In general, the Aguda pursued a form of quietist (p. 254) and accomodationist (p. 226) politics with the Poles. Bacon opines that Agudist policies in Poland were a failure (p. 233), thus implying that Poles were no more reasonable in dealing with conciliatory Jews than with confrontational Jews. Is all this a matter of a half-glass-full or half-glass-empty perspective? In fact, Bacon identifies several political initiatives in which Aguda was successful (pp. 147-149, 183, 272, 275, 278-279). Interestingly, the Aguda sometimes found support from the Polish right instead of the Polish left (p. 242), and even a modus vivendi with the Endeks was in the offing (p. 243), provided that Jews began to support the Polish cause on the international scene. (p. 243).

Pointedly, Bacon undermines his contention, about the futility of all Jewish politics in Poland, as he acknowledges the limited base of information, "Even writers on parliamentary politics, regarded as the pinnacle of the political world of Polish Jewry, have confined their efforts to the presentation and analysis of party programs and doctrines. Very few accounts have tried to evaluate how these parties functioned in the Sejm, and what successes, if any, they garnered in the political arena." (p. 225--Ref. 1).

Although Bacon does not analyze it from this angle, he provides information that enables the reader to see why the Polish response to Aguda may not have been more favorable. Aguda, no less than the secularist and separatist Jewish political parties, had not been "Polish": It had been an international party (p. 33). What's more, the Aguda operating on Polish soil had originally been pro-German (p. 41). It did not become pro-Polish until 1916 (p. 40), the very eve of Poland's independence, and did not become actively pro-Polish until independence was actually achieved (1918). (p. 46).

Aguda, it turned out, was not a solution to, but part of, the Jewish separatist problem in Poland. Pointedly, Aguda was originally part of the opposition National Minorities Bloc (p. 149) with its attendant Polish-Jewish polarization. The Aguda did not join the Minorities Bloc the second time around in part because the interests of the other minorities did not closely coincide with that of the Jews. (p. 266).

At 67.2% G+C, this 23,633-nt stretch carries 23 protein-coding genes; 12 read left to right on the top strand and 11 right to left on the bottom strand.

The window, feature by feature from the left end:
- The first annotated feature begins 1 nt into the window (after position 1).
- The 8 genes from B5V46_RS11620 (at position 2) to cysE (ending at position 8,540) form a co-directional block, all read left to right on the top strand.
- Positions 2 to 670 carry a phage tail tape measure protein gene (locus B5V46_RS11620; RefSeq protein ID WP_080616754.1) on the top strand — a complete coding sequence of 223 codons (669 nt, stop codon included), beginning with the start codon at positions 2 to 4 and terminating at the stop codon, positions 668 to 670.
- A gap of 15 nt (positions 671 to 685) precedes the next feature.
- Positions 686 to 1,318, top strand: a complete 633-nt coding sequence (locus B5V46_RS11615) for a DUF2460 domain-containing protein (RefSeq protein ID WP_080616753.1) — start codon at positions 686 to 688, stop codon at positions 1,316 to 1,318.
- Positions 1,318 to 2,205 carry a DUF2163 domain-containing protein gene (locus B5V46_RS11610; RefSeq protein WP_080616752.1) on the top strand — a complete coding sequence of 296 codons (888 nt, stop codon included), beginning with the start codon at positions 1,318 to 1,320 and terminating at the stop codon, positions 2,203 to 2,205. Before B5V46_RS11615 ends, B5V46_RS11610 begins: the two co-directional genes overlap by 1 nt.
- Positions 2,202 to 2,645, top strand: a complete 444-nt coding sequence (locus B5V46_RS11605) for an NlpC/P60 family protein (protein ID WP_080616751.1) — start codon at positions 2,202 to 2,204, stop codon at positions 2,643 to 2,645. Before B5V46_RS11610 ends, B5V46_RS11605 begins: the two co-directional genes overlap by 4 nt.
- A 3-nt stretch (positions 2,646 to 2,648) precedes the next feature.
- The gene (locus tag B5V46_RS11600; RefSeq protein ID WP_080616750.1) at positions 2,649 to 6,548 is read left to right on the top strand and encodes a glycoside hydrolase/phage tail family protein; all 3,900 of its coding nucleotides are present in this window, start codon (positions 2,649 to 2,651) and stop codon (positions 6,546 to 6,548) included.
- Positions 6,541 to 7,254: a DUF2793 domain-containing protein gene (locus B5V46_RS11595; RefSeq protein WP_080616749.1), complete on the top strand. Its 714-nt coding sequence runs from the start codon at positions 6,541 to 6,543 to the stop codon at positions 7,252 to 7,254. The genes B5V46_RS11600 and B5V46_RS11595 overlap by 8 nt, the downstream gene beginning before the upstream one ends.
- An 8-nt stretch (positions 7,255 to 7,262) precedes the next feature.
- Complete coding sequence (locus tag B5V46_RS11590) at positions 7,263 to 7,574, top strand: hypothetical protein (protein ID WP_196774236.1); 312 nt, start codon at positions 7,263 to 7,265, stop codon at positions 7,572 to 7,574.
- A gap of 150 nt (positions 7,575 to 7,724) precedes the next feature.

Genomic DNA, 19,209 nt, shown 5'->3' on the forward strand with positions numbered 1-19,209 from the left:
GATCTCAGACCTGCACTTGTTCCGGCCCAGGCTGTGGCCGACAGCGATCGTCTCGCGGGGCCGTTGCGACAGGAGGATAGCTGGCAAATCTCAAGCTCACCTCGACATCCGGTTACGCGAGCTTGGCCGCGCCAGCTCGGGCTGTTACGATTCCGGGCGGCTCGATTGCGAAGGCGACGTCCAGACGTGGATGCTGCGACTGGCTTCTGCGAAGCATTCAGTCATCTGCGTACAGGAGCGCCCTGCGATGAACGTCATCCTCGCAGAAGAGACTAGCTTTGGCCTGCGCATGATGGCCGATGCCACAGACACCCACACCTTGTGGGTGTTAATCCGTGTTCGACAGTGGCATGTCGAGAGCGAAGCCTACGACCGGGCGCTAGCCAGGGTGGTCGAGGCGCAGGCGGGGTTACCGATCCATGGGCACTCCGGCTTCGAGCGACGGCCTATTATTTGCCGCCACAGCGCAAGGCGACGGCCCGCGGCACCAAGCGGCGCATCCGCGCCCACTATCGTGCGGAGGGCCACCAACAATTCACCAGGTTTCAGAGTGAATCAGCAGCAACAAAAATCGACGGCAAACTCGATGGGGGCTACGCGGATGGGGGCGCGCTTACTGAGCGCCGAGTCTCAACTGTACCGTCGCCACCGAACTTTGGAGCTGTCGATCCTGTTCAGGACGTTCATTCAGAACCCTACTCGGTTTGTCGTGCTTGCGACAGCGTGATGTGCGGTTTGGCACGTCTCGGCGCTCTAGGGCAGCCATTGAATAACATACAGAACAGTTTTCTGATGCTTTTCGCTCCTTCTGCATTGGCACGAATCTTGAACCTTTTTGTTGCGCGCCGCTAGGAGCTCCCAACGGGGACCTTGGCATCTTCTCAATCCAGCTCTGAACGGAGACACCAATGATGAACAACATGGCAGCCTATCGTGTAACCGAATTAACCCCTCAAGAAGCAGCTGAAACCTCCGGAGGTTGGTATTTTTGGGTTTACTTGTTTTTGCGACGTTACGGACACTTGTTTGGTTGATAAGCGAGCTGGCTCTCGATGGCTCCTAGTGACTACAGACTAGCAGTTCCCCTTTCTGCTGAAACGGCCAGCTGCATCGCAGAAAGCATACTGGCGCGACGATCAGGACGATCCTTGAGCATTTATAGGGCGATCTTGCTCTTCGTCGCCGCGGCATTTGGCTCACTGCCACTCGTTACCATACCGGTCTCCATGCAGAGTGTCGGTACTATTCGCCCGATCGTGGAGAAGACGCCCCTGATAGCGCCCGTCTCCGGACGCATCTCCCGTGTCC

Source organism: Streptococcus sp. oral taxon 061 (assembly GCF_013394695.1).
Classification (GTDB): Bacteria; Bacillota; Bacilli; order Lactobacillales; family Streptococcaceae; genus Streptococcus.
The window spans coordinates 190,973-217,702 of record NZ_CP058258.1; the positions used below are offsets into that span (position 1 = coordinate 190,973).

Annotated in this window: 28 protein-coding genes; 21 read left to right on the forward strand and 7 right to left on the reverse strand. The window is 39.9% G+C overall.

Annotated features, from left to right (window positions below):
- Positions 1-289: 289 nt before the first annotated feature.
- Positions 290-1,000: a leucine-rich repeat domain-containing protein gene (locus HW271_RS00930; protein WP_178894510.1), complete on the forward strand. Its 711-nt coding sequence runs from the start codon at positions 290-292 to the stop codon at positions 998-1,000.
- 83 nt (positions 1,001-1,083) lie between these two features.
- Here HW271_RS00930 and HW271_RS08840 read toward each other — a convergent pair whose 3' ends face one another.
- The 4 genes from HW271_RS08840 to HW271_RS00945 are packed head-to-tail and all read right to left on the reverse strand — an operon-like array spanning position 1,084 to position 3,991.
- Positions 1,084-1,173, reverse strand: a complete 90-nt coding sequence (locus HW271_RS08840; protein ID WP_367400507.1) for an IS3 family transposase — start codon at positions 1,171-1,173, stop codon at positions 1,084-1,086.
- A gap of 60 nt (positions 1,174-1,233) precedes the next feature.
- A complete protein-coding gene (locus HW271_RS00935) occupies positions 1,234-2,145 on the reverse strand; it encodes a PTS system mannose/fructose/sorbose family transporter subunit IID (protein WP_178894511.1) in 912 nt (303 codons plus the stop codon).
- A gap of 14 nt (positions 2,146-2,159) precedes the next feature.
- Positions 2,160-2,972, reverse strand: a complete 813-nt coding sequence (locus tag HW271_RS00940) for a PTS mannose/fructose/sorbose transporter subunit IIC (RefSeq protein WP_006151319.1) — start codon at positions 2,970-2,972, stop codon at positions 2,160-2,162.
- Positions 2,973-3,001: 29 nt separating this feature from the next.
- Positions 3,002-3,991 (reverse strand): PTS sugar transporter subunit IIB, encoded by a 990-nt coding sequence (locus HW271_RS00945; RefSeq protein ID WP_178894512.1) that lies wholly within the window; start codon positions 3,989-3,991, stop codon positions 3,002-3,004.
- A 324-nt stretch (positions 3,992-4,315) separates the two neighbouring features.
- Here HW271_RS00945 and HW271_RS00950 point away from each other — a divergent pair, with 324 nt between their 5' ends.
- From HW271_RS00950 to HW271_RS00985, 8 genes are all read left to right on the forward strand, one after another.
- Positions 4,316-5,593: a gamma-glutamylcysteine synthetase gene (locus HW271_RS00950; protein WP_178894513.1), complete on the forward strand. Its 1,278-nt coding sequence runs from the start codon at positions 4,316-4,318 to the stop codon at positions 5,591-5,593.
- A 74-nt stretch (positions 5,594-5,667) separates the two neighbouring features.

Agudists clung to Yiddish (p. 230)--another wall separating Jews from Poles--even to the point of Agudist parliamentarians in the Sejm being able to speak only broken Polish. (p. 211, 203--ref. 124). Clearly, despite its later professions of unswerving loyalty to Poland (pp. 235-236), Aguda's overall conduct may have encouraged suspicions--of ephemeral loyalties little different from those of the obviously Pole-hostile Jewish political parties.

Close examination also belies the premise that Aguda was in a position to be palatable to Poles because it limited its politics to religious issues and because it eschewed Jews as a nationality. Aguda actually dealt with all issues of perceived interest to Jews, not only religious ones. (p. 71). In addition, Aguda did treat Jews as a nationality--albeit a nationality defined by religion (p. 45), and was partly separatist in that it demanded cultural as well as religious autonomy for Jews. (p. 245). In fact, only the Galician assimilationists reckoned Jews strictly a religion, and Poland's Jews as members of the Polish nationality. (p. 246).

Poland's Jews, of all political stripes, complained of discrimination. However, it is obvious that this was not discrimination for discrimination's sake, but rather an effort to reign-in Jewish privilege, notably economic dominance. The numerus clausus at universities in well known. At Warsaw, a proposed new law would have limited the percentage of Jewish-owned stalls to that of the Jewish share of Poland's population. (p. 274). Sunday-closing laws, probably enacted to reduce Jewish economic dominance by encouraging Jews to be idle two days a week, were never comprehensive. In time, they applied mostly to large Jewish enterprises, and they never forbade independent employee-less Jewish artisans from working on Sundays. (p. 250). [Since very many, if not most Jews, at that time, were independent self-employed artisans, this takes on further significance.] The SCHECHITA law was recognizably enacted in order to reduce the Jewish dominance of the meat industry, and it did not abolish kosher slaughter according to the food needs of the Jewish population. (p. 278).